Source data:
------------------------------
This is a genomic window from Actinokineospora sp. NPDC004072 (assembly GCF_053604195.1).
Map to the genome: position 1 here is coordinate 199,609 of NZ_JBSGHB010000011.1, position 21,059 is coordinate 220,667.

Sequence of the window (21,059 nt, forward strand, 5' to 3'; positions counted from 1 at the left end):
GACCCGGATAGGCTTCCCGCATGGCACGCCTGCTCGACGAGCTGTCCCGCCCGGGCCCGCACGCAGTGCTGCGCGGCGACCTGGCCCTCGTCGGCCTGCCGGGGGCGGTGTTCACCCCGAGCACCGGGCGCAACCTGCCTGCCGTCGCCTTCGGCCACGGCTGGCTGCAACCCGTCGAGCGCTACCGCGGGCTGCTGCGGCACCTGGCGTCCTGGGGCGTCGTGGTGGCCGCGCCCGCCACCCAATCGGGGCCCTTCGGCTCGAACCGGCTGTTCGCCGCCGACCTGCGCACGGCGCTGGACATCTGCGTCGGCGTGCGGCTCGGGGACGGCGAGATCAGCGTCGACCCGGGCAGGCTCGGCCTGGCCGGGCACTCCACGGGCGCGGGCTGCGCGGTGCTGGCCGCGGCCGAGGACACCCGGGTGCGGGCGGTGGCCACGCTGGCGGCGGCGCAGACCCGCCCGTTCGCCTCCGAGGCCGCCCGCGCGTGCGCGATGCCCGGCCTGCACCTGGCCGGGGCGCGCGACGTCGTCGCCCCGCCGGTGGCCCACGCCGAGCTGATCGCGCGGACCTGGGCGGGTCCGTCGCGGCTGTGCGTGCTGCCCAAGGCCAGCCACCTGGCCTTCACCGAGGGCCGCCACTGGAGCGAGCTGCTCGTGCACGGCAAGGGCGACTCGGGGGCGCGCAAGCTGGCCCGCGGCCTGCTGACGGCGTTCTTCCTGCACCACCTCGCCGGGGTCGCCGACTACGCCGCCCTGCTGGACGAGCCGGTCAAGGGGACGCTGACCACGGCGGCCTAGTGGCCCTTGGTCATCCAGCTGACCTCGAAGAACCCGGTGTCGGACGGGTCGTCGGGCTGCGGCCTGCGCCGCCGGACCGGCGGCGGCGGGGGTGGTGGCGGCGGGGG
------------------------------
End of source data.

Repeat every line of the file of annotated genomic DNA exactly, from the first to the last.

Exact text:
This is a genomic window from Actinokineospora sp. NPDC004072 (assembly GCF_053604195.1).
Map to the genome: position 1 here is coordinate 199,609 of NZ_JBSGHB010000011.1, position 21,059 is coordinate 220,667.

Sequence of the window (21,059 nt, forward strand, 5' to 3'; positions counted from 1 at the left end):
GACCCGGATAGGCTTCCCGCATGGCACGCCTGCTCGACGAGCTGTCCCGCCCGGGCCCGCACGCAGTGCTGCGCGGCGACCTGGCCCTCGTCGGCCTGCCGGGGGCGGTGTTCACCCCGAGCACCGGGCGCAACCTGCCTGCCGTCGCCTTCGGCCACGGCTGGCTGCAACCCGTCGAGCGCTACCGCGGGCTGCTGCGGCACCTGGCGTCCTGGGGCGTCGTGGTGGCCGCGCCCGCCACCCAATCGGGGCCCTTCGGCTCGAACCGGCTGTTCGCCGCCGACCTGCGCACGGCGCTGGACATCTGCGTCGGCGTGCGGCTCGGGGACGGCGAGATCAGCGTCGACCCGGGCAGGCTCGGCCTGGCCGGGCACTCCACGGGCGCGGGCTGCGCGGTGCTGGCCGCGGCCGAGGACACCCGGGTGCGGGCGGTGGCCACGCTGGCGGCGGCGCAGACCCGCCCGTTCGCCTCCGAGGCCGCCCGCGCGTGCGCGATGCCCGGCCTGCACCTGGCCGGGGCGCGCGACGTCGTCGCCCCGCCGGTGGCCCACGCCGAGCTGATCGCGCGGACCTGGGCGGGTCCGTCGCGGCTGTGCGTGCTGCCCAAGGCCAGCCACCTGGCCTTCACCGAGGGCCGCCACTGGAGCGAGCTGCTCGTGCACGGCAAGGGCGACTCGGGGGCGCGCAAGCTGGCCCGCGGCCTGCTGACGGCGTTCTTCCTGCACCACCTCGCCGGGGTCGCCGACTACGCCGCCCTGCTGGACGAGCCGGTCAAGGGGACGCTGACCACGGCGGCCTAGTGGCCCTTGGTCATCCAGCTGACCTCGAAGAACCCGGTGTCGGACGGGTCGTCGGGCTGCGGCCTGCGCCGCCGGACCGGCGGCGGCGGGGGTGGTGGCGGCGGGGG